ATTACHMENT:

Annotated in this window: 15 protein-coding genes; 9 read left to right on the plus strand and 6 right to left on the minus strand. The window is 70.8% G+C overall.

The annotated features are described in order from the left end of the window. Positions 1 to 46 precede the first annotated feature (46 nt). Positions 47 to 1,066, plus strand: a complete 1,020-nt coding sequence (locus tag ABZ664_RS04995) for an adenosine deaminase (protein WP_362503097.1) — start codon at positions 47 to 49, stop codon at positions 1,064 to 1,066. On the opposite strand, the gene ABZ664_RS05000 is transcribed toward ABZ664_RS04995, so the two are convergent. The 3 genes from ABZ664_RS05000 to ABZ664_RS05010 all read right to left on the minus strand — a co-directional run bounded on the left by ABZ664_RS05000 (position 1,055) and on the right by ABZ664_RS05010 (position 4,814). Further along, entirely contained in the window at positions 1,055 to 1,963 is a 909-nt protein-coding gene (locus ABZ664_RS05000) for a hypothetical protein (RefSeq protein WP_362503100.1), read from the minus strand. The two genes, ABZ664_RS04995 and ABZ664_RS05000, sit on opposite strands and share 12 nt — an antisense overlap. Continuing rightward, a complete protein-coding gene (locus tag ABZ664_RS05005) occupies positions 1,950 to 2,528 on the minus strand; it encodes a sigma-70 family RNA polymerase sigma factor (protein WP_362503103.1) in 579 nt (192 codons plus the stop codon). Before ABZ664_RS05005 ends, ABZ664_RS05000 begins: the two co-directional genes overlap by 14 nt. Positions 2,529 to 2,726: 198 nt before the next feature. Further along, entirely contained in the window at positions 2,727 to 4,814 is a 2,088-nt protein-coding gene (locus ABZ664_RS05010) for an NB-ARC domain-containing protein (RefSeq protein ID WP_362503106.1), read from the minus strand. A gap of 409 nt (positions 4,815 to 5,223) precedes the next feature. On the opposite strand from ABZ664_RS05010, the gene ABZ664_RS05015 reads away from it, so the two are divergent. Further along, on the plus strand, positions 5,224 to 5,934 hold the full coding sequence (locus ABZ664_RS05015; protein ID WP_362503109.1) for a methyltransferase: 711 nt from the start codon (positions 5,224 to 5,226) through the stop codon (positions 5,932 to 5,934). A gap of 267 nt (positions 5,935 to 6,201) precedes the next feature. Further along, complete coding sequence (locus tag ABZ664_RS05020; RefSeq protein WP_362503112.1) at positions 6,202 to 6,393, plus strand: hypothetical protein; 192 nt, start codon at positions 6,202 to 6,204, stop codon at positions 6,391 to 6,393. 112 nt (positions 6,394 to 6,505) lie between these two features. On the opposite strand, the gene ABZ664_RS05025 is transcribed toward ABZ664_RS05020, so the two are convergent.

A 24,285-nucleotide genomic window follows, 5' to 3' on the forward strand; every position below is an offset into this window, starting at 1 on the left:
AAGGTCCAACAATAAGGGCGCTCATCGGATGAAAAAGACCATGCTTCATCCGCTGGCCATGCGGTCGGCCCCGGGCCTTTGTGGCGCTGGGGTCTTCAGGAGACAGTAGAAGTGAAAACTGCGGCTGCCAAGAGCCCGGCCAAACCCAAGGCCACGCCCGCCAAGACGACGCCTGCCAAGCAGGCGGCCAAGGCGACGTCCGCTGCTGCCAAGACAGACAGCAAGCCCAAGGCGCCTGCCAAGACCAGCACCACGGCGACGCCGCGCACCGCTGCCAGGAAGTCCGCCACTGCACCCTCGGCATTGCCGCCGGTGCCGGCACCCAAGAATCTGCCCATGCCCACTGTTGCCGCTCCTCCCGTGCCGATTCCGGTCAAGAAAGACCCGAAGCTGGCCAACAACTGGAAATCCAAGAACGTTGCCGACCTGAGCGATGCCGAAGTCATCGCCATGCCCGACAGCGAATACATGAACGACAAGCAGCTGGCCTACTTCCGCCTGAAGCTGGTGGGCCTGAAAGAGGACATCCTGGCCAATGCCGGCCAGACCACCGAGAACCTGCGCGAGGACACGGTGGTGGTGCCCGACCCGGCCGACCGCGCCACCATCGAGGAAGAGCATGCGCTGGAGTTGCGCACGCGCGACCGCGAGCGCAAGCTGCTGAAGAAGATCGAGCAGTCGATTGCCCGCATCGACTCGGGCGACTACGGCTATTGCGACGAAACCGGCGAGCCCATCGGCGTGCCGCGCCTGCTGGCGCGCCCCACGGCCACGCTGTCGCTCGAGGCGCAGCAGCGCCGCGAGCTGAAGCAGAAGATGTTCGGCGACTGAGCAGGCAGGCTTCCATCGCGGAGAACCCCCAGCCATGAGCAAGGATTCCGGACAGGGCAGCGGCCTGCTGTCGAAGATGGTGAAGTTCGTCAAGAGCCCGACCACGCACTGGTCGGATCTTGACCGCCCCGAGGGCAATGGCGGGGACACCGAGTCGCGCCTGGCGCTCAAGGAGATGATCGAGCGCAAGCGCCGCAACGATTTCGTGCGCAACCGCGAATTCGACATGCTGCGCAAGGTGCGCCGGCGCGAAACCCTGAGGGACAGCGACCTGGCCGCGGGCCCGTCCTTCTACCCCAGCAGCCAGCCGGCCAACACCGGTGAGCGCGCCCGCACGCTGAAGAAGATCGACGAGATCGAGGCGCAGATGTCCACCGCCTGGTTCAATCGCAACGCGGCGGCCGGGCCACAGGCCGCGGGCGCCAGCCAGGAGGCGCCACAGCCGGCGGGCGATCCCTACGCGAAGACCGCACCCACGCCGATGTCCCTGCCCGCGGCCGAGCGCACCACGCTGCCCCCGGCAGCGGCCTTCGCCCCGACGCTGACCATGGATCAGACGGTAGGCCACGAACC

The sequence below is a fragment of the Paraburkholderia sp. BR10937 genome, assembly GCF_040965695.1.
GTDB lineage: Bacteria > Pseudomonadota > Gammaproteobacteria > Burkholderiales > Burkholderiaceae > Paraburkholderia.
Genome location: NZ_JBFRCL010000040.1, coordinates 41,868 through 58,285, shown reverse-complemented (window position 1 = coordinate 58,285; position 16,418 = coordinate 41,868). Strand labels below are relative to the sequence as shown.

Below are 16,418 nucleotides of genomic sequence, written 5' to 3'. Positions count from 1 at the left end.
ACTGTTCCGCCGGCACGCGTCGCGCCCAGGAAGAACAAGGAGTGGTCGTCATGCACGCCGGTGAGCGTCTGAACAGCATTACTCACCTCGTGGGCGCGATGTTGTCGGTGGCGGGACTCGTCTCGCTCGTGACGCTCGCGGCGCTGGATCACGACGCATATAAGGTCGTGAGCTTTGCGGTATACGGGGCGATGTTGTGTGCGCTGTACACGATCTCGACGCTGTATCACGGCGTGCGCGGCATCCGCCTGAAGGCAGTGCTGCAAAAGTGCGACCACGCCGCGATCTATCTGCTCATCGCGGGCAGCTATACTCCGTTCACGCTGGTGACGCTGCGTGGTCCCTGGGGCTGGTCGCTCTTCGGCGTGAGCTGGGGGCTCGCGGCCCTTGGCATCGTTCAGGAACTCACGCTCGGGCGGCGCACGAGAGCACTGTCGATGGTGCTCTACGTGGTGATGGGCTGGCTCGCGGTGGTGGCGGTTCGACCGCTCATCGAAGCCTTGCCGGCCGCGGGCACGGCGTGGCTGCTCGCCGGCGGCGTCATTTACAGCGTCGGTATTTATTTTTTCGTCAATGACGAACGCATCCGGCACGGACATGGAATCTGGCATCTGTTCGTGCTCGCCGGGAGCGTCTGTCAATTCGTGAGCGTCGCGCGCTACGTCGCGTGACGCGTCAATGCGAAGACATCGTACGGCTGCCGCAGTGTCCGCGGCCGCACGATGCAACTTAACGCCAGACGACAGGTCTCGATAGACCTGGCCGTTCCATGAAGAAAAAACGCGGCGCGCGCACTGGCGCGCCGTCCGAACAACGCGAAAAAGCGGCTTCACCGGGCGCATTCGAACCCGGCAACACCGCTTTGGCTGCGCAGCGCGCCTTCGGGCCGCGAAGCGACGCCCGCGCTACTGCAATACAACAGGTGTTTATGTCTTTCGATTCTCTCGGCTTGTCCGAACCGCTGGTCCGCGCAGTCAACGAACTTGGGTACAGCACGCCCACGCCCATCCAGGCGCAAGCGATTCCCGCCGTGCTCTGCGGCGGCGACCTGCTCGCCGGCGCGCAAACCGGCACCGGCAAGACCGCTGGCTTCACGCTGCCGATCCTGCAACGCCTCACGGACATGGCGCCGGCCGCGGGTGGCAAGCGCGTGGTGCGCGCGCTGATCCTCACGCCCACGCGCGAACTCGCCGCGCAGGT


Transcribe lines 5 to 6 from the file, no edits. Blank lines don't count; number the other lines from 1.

The sequence below is a fragment of the Paraburkholderia sp. BR10937 genome, assembly GCF_040965695.1.
GTDB lineage: Bacteria > Pseudomonadota > Gammaproteobacteria > Burkholderiales > Burkholderiaceae > Paraburkholderia.